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Pacers Free Agency: What would make Pacer fans thrilled this offseason?

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Surprise its Lance! But also the economics of signing a player to replace him.

NBA: Playoffs-Cleveland Cavaliers at Indiana Pacers
Indiana Pacers guard Lance Stephenson (1) passes the ball to center Domantas Sabonis (11) while Cleveland Cavaliers guard Rodney Hood (1) and center Kevin Love (0) defend in the first half of game six of the first round of the 2018 NBA Playoffs at Bankers Life Fieldhouse. Credit: Trevor Ruszkowski
Trevor Ruszkowski-USA TODAY Sports

Let’s be honest. The move that would make Pacer fans the happiest would be for the team to re-sign Lance Stephenson.

Indiana can theoretically do that because although they declined his $4.3 million team option, they can re-sign him to a cheaper contract later in free agency.

Based on Kevin Pritchard’s statement, the Stephenson move was purely for cap flexibility reasons -- meaning they might be open to re-signing him if they strike out elsewhere.

It’s important to remember Stephenson has a $5.3 million cap hold that the Pacers can only get rid of if they renounce him.

The economics of replacing Stephenson

Now let’s be real, the Pacers will be fine if they don’t re-sign Stephenson because they have the cap space to go after a much better backup shoot guard/small forward.

In a previous article I highlighted the different moves the Pacers can make to clear cap space but essentially it comes down to this: They’ll probably have at least $20 million in cap space and close to $35 million if Thaddeus Young opts out of his contract.

If Young doesn’t opt out (which I’m tired of speculating on; he’ll decide Friday or maybe even as I write this on Wednesday) the Pacers will need to use their cap space to replace Stephenson’s minutes off the bench and possibly to acquire another player to add to the rotation.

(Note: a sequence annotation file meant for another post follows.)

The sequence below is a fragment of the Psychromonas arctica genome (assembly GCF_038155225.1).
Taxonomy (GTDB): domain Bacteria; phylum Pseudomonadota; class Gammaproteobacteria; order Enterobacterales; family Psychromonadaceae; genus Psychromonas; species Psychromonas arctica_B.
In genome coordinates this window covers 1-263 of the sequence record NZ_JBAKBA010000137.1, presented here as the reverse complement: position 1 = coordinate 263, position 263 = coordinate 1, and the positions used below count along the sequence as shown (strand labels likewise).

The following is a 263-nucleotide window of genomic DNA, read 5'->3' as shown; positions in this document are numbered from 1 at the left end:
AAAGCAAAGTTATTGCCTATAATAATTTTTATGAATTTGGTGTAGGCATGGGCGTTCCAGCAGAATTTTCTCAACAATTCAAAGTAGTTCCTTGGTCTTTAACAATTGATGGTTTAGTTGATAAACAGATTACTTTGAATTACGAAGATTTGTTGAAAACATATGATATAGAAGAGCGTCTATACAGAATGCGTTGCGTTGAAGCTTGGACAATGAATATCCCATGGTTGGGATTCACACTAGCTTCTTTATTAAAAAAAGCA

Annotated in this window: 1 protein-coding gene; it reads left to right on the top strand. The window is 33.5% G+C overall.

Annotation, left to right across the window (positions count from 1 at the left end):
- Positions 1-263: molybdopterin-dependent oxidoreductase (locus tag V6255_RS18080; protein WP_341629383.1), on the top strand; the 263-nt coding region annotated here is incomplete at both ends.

The front-runners to replace Stephenson are Chicago’s Marcus Smart, Memphis’ Tyreke Evans and Denver’s Will Barton.

Indiana might have to pay more Smart than they would for Evans or Barton. The Celtics can match any contract Smart signs. Boston has already extended him a qualifying offer of $6.1 million, making him a restricted free agent. If he takes that offer he can be an unrestricted free agent next summer.

A major theme of this summer will be the lack of cap space and money available for free agents. Very few playoff teams (or more importantly, teams actually looking to improve their roster) have cap space.

A few of the playoff teams not over the luxury tax can offer the full mid-level exception of $8.6 million.

All of that was a long way of saying Smart, Evans or Barton may not get contract offers from a team for more than $8.6 million for two or three seasons. But unlike the other two, Smart has a floor of $6.4 million in terms of contract negotiation.

All three players might rather take a one-year deal to become free agents next summer, when there will be a lot more cap space around the league. But Smart would probably rather play one year in the comfort of Boston with a familiar head coach and teammates.

The Pacers will ultimately have to overpay to get a free agent like they’ve always done (see Monta Ellis and David West). But since most teams won’t be able to offer Barton, Evans or Smart more than $8.6 million they probably won’t have to go much higher than $10-11. This means they might have enough space to acquire two rotation players in free agency.